Police haven't ruled out paying for the return of guns stolen from right under their noses.
It was revealed last month that 11 guns were stolen from the Palmerston North police station when a door was left open.
A man was arrested and eight guns were returned, but there are now questions about how the police got those guns back.
- Palmerston North suspected gun thief Alan James Harris arrested
- Jacinda Ardern announces ban on military-style semi-automatic weapons
- Police recover eight of 11 firearms stolen from Palmerston North police station
Police Minister Stuart Nash has insisted it's a matter for police so he's refusing to answer if police paid for the return of the stolen guns, and police are also refusing to confirm, chalking it up as an ongoing investigation.
But by failing to clear this up, it's left the issue wide-open to accusations that police used taxpayer money to buy back guns stolen from police.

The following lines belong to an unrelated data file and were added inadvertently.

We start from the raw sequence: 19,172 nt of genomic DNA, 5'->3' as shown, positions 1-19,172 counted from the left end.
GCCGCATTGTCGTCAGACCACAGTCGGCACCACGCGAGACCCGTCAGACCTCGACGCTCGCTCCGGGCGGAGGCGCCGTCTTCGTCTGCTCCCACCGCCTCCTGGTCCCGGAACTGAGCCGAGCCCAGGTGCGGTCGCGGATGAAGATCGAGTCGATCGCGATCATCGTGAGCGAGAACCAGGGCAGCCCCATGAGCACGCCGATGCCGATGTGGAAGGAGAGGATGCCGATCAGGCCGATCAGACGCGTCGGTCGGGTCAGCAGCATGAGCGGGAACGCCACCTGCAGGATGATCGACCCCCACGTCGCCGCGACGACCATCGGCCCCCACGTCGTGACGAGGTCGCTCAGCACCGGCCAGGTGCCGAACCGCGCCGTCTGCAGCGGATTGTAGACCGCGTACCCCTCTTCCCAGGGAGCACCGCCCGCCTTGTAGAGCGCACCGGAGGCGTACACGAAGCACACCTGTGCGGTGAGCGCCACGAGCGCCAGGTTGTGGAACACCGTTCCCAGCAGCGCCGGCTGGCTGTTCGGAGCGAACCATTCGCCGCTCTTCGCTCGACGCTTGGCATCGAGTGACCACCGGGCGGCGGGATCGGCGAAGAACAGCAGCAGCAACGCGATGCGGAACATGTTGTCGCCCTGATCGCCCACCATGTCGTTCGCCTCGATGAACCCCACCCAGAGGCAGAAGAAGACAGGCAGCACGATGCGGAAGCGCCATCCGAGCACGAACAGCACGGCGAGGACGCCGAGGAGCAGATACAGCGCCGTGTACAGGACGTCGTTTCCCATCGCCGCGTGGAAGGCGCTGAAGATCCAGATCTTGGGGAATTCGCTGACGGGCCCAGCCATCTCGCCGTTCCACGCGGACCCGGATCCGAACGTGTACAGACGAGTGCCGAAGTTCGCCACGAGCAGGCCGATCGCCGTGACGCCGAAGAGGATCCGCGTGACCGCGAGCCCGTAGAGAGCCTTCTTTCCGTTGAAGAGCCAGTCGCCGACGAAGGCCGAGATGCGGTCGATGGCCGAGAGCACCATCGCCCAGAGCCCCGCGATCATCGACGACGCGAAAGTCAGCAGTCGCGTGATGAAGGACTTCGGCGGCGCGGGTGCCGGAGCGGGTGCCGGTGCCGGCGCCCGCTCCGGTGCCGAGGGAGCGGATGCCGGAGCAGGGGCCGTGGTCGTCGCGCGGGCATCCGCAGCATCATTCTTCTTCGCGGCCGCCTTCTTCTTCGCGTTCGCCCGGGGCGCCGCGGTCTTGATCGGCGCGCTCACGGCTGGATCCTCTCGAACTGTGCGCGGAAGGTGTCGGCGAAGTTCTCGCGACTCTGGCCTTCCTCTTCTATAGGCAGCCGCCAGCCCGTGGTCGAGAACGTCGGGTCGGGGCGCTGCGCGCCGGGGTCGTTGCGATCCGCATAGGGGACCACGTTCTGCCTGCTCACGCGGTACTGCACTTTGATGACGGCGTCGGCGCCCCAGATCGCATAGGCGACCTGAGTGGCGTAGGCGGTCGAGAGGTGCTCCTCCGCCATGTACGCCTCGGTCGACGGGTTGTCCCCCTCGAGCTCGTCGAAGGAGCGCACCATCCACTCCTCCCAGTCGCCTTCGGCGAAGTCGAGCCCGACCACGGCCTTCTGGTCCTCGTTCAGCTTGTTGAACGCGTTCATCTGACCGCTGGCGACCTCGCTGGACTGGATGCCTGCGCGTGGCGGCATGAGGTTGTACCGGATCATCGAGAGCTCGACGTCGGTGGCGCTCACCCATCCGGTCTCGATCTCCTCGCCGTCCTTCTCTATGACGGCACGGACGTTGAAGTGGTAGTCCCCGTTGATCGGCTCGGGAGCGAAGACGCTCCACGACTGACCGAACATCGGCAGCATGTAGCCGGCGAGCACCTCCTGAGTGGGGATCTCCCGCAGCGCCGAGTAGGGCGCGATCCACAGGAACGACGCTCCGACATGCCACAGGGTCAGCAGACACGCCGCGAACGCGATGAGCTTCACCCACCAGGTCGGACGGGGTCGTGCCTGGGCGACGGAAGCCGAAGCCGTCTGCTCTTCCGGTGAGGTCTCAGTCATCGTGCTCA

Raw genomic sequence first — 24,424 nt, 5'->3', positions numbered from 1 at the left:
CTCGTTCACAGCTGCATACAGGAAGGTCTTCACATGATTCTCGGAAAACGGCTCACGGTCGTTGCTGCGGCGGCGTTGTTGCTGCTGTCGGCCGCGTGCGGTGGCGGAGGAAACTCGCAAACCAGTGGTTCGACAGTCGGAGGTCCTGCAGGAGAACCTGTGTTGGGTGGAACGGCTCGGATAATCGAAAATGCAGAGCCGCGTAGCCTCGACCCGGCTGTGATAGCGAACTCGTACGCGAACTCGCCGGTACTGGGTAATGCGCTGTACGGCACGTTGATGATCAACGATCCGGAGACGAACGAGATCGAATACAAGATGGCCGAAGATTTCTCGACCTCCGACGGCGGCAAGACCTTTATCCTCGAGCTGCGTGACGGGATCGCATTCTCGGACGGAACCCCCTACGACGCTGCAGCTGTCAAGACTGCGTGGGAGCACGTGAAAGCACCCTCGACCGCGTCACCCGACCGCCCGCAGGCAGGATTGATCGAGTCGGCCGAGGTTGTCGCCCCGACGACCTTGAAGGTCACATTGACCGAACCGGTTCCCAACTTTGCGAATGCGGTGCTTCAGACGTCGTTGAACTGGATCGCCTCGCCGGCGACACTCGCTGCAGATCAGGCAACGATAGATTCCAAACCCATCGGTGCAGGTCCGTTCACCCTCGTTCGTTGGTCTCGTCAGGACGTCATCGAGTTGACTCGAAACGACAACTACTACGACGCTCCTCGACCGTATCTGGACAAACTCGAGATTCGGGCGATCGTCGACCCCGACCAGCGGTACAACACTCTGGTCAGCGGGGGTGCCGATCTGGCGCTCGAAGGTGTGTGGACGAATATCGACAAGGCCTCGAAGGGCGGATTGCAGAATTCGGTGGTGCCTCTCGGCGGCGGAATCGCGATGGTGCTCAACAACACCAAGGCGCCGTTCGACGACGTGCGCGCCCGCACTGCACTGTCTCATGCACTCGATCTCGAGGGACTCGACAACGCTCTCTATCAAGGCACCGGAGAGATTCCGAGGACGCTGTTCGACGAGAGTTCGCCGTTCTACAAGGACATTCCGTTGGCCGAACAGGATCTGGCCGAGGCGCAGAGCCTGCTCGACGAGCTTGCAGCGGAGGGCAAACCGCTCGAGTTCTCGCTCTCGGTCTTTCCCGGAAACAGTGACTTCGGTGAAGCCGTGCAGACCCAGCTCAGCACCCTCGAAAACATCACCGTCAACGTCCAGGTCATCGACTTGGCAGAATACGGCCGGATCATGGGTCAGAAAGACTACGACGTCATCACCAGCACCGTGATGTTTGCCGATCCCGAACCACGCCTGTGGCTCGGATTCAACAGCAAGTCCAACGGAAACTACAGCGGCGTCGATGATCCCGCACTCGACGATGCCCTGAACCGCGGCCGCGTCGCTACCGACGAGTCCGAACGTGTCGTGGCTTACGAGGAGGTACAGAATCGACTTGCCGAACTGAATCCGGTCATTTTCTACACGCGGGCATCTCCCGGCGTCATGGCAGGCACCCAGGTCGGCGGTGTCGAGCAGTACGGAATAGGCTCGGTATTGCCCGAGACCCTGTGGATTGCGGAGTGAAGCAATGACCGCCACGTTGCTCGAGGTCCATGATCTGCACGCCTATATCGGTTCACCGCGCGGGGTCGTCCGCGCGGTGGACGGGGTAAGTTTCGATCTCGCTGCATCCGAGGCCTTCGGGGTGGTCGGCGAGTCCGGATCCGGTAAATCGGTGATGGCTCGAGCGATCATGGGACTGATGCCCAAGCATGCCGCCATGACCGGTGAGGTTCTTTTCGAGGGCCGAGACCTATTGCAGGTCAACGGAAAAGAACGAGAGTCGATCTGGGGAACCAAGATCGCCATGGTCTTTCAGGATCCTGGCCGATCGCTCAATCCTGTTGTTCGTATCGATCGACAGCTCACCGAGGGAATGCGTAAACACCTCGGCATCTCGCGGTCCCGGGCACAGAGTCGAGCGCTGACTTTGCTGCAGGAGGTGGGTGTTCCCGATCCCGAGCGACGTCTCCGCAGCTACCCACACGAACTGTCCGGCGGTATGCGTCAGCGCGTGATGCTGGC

National's police spokesperson Chris Bishop asked Nash in Parliament on Wednesday: "Did police pay for the return of some or all of the eight guns that have now been recovered?"
Nash replied: "I will say again, that member will have to ask police for the background about how they recovered the firearms."
The accusations come as the Government kicks off its major gun buyback programme which clearly says money won't change hands for illegal firearms.
The Government announced a buyback scheme after banning military-style semi-automatic weapons and assault rifles, in light of the March 15 Christchurch terror attack.
If there has been a pay-out from police it could have been in the form of a reward for information, for example. But police and the Government have shut up shop, avoiding any questions about it.
In a statement on Wednesday, Bishop said Nash "needs to be honest about what has happened".
"It would be deeply embarrassing for the Government's gun buyback scheme to start by paying criminals for weapons stolen from a police station."